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Reality Is What You Make It or the Gorilla in the Room

Updated on September 27, 2018
CJStone profile image

CJ Stone is an author, columnist and feature writer. He has written seven books, and columns and articles for many newspapers and magazines.



The tree and the elephant

What's a tree?

How do you see it?

Is it the same tree when it is in bloom on a sunny spring morning as when it appears in silhouette against a stormy sky in the depths of winter?

A tree consists of many things: of leaves, of shoots, of twigs, of bark, of buds, blossoms and branches. There are unseen parts too, a network of roots reaching deep into the earth and whole worlds of fungal growth which nuzzle through its fibres.

There's not one tree, but many. Each tree is different depending on your mood, on the day, on which part you focus, on how you view it and from what angle. Which tree is the "real" tree? Is the tree you can't see any less real than the tree you can?

If our perception of such a simple thing as a tree can change so dramatically, then our view of reality itself must shift and change at least as much.

There's the famous story about the blind men and the elephant, as told in a number of different cultures.

It goes something like this:

Several blind men are led into a room and asked to touch an elephant and then describe it. One man touches the leg and says it is like a pillar. Another man touches the tail and says it is like a rope. The next man touches the ear and says it is like a fan. The fifth man touches the shoulder and says it is like a wall, while the last man touches the tusk and says it is like a pipe.

You could tell a similar story about a tree.

It's a parable about the way we understand the world. We are all constrained by our individual perceptions.

What is "real" reality?

My own opinion is that belief is the death of intelligence. As soon as one believes a doctrine of any sort, or assumes certitude, one stops thinking about that aspect of existence. The more certitude one assumes, the less there is left to think about, and a person sure of everything would never have any need to think about anything and might be considered clinically dead under current medical standards, where absence of brain activity is taken to mean that life has ended...."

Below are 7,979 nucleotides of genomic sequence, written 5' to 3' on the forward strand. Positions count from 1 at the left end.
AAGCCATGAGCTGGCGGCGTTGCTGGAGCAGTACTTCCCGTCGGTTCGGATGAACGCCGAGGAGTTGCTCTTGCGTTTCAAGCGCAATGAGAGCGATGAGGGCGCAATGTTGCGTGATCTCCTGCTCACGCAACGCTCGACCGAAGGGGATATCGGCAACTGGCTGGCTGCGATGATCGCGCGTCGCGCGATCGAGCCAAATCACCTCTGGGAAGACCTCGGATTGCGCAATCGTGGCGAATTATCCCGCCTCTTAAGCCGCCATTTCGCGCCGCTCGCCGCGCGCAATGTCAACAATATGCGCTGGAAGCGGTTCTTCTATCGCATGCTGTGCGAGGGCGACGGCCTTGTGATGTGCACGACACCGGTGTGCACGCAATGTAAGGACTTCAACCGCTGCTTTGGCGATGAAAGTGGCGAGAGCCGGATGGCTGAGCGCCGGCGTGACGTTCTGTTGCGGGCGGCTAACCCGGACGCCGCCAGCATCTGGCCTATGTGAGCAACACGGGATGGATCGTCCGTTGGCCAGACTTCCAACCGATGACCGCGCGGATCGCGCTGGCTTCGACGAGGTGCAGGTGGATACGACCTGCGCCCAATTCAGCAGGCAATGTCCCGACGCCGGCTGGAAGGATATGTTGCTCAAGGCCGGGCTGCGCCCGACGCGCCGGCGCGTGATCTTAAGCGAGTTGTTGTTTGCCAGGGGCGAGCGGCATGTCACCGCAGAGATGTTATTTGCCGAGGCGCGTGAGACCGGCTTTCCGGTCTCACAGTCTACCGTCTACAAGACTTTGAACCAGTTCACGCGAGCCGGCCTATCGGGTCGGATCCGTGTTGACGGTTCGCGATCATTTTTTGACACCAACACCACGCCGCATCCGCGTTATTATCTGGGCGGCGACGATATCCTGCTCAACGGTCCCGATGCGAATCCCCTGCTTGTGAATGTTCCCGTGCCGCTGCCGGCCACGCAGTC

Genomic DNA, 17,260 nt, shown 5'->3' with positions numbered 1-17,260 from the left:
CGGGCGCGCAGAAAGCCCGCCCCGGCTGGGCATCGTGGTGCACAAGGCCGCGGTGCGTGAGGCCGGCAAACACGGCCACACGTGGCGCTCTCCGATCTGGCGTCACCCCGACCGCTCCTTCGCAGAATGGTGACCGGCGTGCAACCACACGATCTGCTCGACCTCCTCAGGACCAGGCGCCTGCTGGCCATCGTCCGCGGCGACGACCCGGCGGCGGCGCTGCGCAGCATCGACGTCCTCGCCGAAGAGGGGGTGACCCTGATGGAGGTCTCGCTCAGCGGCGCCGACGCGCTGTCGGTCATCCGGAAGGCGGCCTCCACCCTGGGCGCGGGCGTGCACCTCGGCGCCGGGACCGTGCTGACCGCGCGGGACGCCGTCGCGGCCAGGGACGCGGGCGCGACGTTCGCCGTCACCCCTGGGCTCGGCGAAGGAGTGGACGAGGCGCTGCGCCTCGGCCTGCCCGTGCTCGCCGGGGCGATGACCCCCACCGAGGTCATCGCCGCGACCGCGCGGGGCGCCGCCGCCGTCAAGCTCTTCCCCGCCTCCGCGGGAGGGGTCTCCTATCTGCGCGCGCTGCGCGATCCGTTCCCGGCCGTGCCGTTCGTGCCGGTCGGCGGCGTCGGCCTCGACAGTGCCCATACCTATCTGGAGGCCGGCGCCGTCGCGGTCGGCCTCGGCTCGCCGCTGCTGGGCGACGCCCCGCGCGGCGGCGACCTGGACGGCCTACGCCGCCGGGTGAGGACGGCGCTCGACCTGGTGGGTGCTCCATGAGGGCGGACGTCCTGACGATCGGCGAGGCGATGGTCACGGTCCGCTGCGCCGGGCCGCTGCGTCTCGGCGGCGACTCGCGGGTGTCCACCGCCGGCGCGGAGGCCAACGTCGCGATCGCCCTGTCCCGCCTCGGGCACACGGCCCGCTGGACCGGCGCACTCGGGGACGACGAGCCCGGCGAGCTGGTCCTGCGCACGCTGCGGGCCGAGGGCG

— Robert Anton Wilson

Inattentional blindness

You might say that these men were limited by their disability, and that is why they couldn't take in the whole elephant, but there's a famous experiment by Dan Simons and Christopher Chabris, first carried out in 1999, which demonstrates that we are all capable of not seeing.

The experiment involves a video of two teams passing basket balls back and forth. One team is dressed in black, the other team is dressed in white. The video lasts about a minute, and the viewer is asked to count how many times the white team passes the ball.

The teams are darting about, dodging in and out, circling and weaving, passing the balls between themselves. It's hard to keep a track on the action, but you count the passes and confirm the result, which is then displayed on the screen at the end.

After this you are asked to watch the film again, only this time you are told not to count the passes.

It is only on the second viewing that you realise that in the midst of the action a man in a gorilla suit had walked determinedly across the basket ball court, stood still for a few seconds, beat his chest vigorously, and then walked off again.

You were too busy counting the passes to notice the gorilla in the room.

I've seen this film myself, and it is startling. The first time you watch there's no one there. The next time you watch, there he is, a man dressed up like a gorilla, too obvious to miss. The process is called "inattentional blindness".

What this shows is that sometimes we see only what we are told to see. It is this mechanism that magicians use for their sleight of hand tricks. They divert our attention from the important action by focussing our brains on irrelevant details.

The War on Terror

So it is with the news these days and with the war on terror. It's not a real war since there is no discernable enemy as such. There's no army. No generals. No troops. No chain of command. No political leadership. No spokesmen. No one to negotiate terms with.

It's a catch-all phrase by which a diverse set of people with varying outlooks from different parts of the world can be lumped together to give the impression that they are all part of the same conspiracy, united in their common hatred of our values.

It is by this process that an Afghan tribesman, an Iraqi insurgent, a Pakistani militant, a Lebanese patriot and a dentist from Forest Gate can be made to appear as all part of the same movement.

The only thing they have in common is that they are all Muslims.

The irony is, of course, that by declaring this a war, and by acting upon it in ways that rip real people's lives apart - by torture and imprisonment and the indiscriminate use of force - we have made it come true. We have created the conditions in which terrorism can thrive.

And meanwhile, behind this smoke-and-mirrors facade, this noisy game of death and distraction, some people are doing very nicely thank you.

One man's loss is another man's gain. One man's crisis is another man's business-opportunity. The gorilla in the room is checking his share options. He made ten million dollars while you were reading this.

© 2008 Christopher James Stone


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